• Amyotrophic Lateral Sclerosis (ALS)

    Amyotrophic lateral sclerosis (ALS) is a neurodegenerative disease affecting adults characterized by the loss of spinal and corticospinal motor neurons. Patients first present with tremors and weakness but rapidly progress to paralysis and eventually death.

    Recently, it has become apparent that multiple cell types are important for disease progression in ALS. We have discovered that the V2a class of excitatory interneurons degenerate early in a mouse model of ALS and we are now investigating whether interneuron degeneration contributes to disease pathogenesis or is merely a consequence of disease.

    These studies will have important implications for understanding the role of neural circuits in other neurodegenerative diseases, such as: Alzheimer’s disease, Parkinson’s disease, Huntington’s disease, and spinal muscular atrophy.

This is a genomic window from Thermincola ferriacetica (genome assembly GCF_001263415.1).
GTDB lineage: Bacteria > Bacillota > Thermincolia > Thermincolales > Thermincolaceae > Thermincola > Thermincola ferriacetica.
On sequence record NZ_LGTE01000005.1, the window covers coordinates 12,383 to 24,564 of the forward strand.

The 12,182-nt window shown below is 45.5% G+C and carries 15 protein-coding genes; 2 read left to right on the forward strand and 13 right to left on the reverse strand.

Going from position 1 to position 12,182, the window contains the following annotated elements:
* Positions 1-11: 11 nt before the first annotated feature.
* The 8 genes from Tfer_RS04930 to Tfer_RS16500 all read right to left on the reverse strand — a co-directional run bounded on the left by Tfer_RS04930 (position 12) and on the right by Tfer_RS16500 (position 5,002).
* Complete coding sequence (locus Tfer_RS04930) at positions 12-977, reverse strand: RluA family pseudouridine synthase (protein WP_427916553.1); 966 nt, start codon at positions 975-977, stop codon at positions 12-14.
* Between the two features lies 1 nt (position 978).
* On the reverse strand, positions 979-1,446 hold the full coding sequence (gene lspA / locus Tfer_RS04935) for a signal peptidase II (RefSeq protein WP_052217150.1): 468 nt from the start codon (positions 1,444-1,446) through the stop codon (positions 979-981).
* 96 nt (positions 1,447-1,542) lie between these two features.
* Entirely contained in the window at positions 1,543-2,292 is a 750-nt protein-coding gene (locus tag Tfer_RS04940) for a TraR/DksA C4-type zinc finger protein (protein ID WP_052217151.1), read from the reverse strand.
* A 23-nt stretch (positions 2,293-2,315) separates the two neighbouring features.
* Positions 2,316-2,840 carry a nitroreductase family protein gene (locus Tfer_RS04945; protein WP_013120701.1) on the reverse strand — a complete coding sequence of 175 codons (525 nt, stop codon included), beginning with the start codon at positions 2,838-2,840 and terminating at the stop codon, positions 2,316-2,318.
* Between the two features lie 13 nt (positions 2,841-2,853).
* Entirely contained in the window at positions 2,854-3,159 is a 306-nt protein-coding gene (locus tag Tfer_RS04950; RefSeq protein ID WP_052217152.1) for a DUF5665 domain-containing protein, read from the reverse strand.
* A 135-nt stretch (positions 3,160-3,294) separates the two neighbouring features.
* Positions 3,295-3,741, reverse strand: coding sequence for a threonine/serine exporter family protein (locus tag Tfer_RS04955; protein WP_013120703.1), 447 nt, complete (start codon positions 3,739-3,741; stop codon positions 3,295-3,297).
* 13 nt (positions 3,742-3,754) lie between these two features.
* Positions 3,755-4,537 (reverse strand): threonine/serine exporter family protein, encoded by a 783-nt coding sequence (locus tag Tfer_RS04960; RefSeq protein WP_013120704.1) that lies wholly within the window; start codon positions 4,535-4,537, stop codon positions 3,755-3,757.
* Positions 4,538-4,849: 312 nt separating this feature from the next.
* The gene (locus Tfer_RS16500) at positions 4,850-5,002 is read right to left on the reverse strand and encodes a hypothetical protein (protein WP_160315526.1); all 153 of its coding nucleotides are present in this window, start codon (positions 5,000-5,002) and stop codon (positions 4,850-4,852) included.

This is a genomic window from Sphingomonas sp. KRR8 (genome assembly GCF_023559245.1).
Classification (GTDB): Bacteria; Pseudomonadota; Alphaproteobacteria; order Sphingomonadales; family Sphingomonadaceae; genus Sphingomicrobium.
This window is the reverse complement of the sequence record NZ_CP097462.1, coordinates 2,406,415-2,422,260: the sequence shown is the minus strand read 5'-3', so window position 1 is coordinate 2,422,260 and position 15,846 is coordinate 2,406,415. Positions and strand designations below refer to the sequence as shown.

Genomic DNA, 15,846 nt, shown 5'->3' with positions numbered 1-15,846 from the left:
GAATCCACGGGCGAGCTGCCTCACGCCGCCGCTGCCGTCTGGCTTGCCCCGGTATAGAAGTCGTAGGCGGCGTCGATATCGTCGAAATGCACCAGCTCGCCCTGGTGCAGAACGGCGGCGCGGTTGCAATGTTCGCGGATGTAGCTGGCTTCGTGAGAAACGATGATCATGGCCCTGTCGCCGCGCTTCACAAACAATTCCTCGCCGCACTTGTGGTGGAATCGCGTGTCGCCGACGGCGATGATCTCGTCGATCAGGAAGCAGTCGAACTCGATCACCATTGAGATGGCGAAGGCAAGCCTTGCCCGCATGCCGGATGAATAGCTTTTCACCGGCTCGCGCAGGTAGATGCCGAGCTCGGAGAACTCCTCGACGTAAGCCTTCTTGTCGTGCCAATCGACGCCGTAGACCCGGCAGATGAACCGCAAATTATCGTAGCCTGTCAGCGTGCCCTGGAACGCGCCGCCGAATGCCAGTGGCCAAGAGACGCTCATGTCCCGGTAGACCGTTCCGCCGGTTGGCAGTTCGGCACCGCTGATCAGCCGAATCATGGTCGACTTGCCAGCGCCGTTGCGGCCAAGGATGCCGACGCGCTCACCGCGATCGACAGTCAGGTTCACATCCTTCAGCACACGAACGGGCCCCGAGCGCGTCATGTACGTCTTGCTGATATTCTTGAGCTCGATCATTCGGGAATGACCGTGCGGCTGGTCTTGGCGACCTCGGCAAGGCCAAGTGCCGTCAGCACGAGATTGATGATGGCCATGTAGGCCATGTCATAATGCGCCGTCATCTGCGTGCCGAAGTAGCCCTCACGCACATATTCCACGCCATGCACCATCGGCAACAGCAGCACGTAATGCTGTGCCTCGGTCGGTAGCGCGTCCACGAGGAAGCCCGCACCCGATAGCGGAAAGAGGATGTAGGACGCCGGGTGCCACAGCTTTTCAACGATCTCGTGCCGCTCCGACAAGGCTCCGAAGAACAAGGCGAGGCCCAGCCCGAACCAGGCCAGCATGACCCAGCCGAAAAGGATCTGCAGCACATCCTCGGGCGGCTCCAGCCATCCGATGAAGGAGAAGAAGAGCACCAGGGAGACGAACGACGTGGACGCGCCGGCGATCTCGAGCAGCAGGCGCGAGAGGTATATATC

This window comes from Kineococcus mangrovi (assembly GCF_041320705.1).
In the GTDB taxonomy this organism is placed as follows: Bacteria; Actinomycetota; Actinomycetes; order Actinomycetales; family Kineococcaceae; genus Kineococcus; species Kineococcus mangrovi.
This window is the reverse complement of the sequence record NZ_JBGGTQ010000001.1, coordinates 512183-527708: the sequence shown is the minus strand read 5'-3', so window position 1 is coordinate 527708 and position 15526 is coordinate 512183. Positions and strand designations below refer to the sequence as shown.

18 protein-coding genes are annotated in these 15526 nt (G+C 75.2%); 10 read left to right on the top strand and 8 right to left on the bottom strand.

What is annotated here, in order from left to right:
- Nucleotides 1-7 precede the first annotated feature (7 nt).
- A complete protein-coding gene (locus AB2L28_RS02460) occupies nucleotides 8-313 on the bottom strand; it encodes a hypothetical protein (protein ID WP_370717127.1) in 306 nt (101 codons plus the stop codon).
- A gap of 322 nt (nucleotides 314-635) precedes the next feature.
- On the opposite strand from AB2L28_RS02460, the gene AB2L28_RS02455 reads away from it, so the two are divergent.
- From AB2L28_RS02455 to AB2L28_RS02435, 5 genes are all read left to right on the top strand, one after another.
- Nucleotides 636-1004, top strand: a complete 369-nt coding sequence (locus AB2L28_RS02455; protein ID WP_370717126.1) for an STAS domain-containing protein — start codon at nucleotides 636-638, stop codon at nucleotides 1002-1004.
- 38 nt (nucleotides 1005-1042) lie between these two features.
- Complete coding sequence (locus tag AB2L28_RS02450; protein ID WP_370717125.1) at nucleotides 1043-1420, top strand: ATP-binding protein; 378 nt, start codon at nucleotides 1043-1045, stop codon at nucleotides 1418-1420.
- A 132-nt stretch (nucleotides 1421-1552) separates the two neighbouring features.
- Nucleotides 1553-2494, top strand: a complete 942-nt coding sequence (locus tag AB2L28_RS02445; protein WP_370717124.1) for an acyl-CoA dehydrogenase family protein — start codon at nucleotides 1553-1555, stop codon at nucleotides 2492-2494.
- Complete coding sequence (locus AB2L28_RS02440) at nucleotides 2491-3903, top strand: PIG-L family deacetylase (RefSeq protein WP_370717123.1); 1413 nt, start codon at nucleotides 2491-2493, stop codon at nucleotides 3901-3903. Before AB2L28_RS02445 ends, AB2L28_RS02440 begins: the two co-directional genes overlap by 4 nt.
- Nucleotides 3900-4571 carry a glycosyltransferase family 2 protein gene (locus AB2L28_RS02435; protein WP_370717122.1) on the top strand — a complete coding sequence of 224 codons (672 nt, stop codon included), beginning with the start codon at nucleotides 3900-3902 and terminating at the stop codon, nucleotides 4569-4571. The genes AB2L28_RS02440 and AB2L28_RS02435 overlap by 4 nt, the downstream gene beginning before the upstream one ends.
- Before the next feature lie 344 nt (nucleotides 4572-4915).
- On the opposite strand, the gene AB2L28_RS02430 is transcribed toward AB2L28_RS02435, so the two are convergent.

Microglial cell enveloping a V2a neuron in a mouse model of ALS. (Red= Iba-1, green= CFP) Microglial cell enveloping a V2a neuron in a mouse model of ALS. (Red= Iba-1, green= CFP)
    V2a interneuron expressing mis-folded SOD1 protein in the SOD1G93A mouse model of ALS. (red= mis-folded SOD1, green= CFP) V2a interneuron expressing mis-folded SOD1 protein in the SOD1G93A mouse model of ALS. (red= mis-folded SOD1, green= CFP)
    Confocal image of motor neurons in the ventral horn of the spinal cord (red= IRF3, blue= DAPI) Confocal image of motor neurons in the ventral horn of the spinal cord (red= IRF3, blue= DAPI)